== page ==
DERRICK ROSE

Derrick Rose

Gary Dineen

Getty

INJURY: After sportscasters gave Rose a hard time for some rough games, it was confirmed via a MRM test that the point guard was off-kilter because of a torn meniscus in his right knee.

A torn meniscus is not that uncommon as an athlete, and is one of the less complicated injuries to explain. It is when the meniscus, or menisci (in plural), has been twisted or over-stretched abruptly, resulting in breakage. The meniscus is a rubber-like, C-shaped cartilage that resides on the sides of the bones that make up the knee. What happened to Rose was that when his cartilage tore, the broken pieces entered the actual joint area of the leg, causing the knee to move incorrectly and eventually become stiff.

To fix it, as this also happens in everyday instances as getting in and out of a car or lifting a box, the torn pieces have to be surgically removed. After that, it’s recommended to practice quadriceps exercises, to strengthen the knee back.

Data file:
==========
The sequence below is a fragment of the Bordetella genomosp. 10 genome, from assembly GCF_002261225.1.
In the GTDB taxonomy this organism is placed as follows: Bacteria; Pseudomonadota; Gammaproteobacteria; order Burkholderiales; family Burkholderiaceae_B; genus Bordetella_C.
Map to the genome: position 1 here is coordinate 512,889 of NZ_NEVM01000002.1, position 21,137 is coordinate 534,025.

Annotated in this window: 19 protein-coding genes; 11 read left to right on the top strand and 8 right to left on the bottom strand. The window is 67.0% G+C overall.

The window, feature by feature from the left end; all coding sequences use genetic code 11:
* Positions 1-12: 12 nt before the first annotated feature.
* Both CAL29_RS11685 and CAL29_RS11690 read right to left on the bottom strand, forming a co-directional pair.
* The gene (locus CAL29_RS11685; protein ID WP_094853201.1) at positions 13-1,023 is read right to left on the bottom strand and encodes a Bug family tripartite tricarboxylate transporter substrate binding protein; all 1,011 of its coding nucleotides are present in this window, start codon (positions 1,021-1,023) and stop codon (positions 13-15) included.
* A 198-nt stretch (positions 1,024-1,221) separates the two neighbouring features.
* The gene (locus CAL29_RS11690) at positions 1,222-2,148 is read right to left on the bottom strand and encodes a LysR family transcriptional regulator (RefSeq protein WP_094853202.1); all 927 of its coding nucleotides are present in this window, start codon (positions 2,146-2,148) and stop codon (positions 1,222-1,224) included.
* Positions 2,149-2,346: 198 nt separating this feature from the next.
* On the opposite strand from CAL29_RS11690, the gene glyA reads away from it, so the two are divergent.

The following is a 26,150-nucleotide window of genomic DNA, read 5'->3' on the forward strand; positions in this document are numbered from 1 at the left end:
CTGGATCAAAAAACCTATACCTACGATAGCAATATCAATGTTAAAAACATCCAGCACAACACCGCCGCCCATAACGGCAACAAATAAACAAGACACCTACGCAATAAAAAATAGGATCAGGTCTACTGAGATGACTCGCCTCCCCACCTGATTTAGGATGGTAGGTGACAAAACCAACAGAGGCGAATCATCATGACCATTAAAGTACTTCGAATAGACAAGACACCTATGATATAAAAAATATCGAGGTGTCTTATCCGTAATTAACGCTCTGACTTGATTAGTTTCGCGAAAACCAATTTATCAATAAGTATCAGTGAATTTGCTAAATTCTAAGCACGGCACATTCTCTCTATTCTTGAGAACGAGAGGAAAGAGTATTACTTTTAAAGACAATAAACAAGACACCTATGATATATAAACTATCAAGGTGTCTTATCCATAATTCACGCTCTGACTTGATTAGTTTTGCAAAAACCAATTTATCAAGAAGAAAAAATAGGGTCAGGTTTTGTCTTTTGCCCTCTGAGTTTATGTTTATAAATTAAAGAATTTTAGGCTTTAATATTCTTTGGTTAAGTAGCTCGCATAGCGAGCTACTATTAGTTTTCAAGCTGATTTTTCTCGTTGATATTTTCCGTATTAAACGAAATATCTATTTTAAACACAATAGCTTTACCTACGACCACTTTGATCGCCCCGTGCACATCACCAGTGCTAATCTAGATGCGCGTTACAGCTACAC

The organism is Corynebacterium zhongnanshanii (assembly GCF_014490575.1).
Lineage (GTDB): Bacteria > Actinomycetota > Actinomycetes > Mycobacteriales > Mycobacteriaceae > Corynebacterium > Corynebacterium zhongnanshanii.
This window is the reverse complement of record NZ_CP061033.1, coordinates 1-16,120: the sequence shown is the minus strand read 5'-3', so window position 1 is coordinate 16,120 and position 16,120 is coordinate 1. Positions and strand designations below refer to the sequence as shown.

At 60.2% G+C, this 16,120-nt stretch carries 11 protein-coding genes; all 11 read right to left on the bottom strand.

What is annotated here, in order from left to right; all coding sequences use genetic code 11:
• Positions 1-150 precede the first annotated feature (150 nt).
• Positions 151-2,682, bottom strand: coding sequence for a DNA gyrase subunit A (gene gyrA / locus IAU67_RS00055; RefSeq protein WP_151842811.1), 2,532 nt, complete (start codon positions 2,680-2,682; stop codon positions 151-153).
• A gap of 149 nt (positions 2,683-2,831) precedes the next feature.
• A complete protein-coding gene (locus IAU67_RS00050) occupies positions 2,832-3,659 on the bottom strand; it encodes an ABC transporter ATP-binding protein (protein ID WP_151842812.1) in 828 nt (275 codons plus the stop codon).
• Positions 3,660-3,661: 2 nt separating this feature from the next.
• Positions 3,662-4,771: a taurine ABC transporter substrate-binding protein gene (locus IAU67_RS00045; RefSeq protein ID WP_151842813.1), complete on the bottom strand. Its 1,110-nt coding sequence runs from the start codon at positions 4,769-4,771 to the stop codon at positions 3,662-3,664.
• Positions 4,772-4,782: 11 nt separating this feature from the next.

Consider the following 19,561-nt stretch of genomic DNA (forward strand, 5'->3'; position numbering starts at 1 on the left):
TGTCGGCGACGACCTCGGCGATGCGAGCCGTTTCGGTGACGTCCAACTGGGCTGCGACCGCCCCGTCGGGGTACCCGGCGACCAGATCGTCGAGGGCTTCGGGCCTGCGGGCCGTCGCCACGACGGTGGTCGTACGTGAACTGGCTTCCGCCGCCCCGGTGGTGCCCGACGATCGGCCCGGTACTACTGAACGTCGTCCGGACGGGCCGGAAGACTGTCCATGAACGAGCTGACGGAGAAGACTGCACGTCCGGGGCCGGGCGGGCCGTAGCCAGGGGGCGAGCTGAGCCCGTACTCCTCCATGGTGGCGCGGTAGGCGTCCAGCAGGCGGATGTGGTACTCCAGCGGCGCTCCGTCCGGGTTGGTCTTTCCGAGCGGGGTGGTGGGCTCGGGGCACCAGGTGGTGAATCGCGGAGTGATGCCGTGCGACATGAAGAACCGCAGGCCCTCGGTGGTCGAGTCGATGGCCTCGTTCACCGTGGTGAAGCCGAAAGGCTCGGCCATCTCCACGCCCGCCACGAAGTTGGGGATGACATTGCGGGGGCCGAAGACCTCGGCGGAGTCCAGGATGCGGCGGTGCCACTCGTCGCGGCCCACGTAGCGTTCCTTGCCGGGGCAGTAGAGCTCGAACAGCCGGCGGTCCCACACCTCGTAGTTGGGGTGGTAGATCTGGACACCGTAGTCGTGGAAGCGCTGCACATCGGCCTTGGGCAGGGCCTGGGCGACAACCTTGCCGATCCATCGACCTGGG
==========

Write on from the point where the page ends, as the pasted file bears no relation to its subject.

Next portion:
WHAT THIS MEANS: Rose just had an injury this last November in the same knee, so news of a second one was disappointing to the sports world. He likely won’t return in time for the end of the season and will be back and ready to play come fall.

CAREER: Rose was born in Chicago, Illinois in 1988. He was a University of Memphis undergrad, with only one year of playing in the NCAA Championships before being drafted by the NBA in 2008. His nascent in basketball is impressive as he won Rookie of the Year in 2008, is a 3-time All-Star and at 22-years-old, became the youngest NBA MVP, in 2011. So far in his career, he’s only played for his hometown team, the Chicago Bulls.

FUN FACT: He has a baby boy named after him, Derrick, Jr.

Up Next: Carmelo Anthony’s Torn Patellar Tendon

 

NBA Health Check: The Injuries & Medical Issues Affecting Chris Bosh, Derrick Rose & Carmelo Anthony was originally published on hellobeautiful.com

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